This advanced reader’s copy was provided by Orion Publishing Group through Netgalley for an honest review. Thank you very much for the opportunity to read this book.
Rebecca Zahabi is a mixed heritage writer based in the UK. She is best known for her debut novel The Collarbound, the first of three books in the Tales from the Edge trilogy – I reviewed Collarbound here.
I was lucky enough to have the chance to review an ARC of the second book in the series – The Hawkling, and so opted to pick up the first book, which to its credit I could not put down.
The sequel picks up immediately after the end of the first book where the rebels on the other side of the pass are massing, refugees are arriving in the city sparking worry in the Nest and the mages are still playing their game of politics. One Highmage who seeks power has a captured Lightborn, she is now a slave to do as ordered, but the rebels are aware of the Lightborns and are ready.
The Hawkling continues the story of Isha & Tatters and slowly builds up to a fantastic climax like the previous installment, meaning that it’s not constant action which leaves Zahabi with some interesting ways to keep the reader engaged through intricate character development and some more pieces of the puzzle in the characters’ arcs. I don’t feel like you notice the slower pace as the characters are as engaging as the plot is compelling. I really enjoyed how Zahabi delved deep into Tatter’s past and gives you his motivations as it brings forth his secrets and you begin to understand why he is the way he is. Isha is thoroughly fleshed out and feels very real as well, learning more about her past and how she fits into the world she now finds herself in. She has to build new alliances to save the people she cares about and is learning how to navigate the Nest politics. These characters work really well together and it was good to see Isha and Tatters develop their uneasy alliance. I also found the Kher story intriguing and loved how Arushi tries to live in both the world of her people and work for the mages at the Nest. She and Isha have a strained relationship and I found myself admiring the way that Zahabi managed to bring this to life and explore it fully, it made for very compelling reading.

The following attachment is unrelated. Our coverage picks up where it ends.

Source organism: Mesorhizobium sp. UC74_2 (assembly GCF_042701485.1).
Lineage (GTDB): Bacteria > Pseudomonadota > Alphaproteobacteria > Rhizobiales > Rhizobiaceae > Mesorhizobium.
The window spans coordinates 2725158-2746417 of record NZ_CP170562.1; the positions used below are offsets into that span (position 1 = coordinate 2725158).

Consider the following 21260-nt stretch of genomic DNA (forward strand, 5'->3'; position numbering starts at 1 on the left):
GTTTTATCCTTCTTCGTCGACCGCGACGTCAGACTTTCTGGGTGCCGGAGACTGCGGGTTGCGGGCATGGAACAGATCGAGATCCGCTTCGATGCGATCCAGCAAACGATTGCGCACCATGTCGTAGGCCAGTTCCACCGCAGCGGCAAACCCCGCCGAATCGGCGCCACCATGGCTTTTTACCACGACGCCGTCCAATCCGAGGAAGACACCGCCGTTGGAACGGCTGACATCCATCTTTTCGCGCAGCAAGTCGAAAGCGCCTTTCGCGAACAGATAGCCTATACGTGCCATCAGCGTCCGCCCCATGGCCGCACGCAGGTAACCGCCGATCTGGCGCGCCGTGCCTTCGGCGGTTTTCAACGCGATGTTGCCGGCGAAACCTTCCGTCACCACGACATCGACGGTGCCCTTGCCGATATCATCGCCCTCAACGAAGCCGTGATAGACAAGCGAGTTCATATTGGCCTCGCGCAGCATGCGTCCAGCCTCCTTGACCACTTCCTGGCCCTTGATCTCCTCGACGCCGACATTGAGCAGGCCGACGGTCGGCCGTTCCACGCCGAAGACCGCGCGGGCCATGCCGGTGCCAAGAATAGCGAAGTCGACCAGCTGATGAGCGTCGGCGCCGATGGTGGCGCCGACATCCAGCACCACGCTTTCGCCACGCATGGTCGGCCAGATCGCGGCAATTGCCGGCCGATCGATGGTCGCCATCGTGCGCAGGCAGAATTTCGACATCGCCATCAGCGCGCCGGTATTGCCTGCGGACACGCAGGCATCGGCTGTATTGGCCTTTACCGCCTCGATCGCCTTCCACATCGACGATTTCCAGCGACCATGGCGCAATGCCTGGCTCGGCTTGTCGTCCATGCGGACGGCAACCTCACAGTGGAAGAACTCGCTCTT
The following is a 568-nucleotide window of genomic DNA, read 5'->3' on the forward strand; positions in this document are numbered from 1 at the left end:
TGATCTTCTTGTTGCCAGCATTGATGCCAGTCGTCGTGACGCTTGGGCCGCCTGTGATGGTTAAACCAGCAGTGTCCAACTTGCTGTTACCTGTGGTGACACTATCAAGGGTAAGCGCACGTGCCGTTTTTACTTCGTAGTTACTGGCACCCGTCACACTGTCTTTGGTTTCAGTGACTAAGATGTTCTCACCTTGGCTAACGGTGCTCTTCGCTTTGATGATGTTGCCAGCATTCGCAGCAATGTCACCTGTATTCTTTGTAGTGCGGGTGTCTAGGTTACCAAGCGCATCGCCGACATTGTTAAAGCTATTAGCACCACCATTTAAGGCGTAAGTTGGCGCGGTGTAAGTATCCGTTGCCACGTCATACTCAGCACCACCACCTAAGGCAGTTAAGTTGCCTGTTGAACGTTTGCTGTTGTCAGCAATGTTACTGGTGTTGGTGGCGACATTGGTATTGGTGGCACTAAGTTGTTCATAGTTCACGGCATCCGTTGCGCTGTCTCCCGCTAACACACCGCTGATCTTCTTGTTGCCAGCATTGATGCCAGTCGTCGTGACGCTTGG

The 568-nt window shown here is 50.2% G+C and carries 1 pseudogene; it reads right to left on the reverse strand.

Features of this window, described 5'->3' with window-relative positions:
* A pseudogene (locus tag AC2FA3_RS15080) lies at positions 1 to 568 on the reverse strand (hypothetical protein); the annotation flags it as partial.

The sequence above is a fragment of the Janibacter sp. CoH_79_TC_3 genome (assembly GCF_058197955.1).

The Hawkling is typical of what you’d expect from a second instalment in what is building to be a fantastic trilogy and I found I couldn’t put it down. My only frustration is that there isn’t any more of it and that we have to wait another year for the next instalment. Zahabi’s mastery of the written word really shines in her ability to bring her characters alive and to leave me both frustrated and elated at the end of the novel!
My experience reading The Hawkling has been an incredible one, albeit very intense as I managed to polish it off in a single day – the only breaks being taken for a good cup of tea! I eagerly await the next instalment in the series and look forward to a good re-read before the next release.
If you like character-driven fantasy with very interesting magic systems and world, this is the book for you.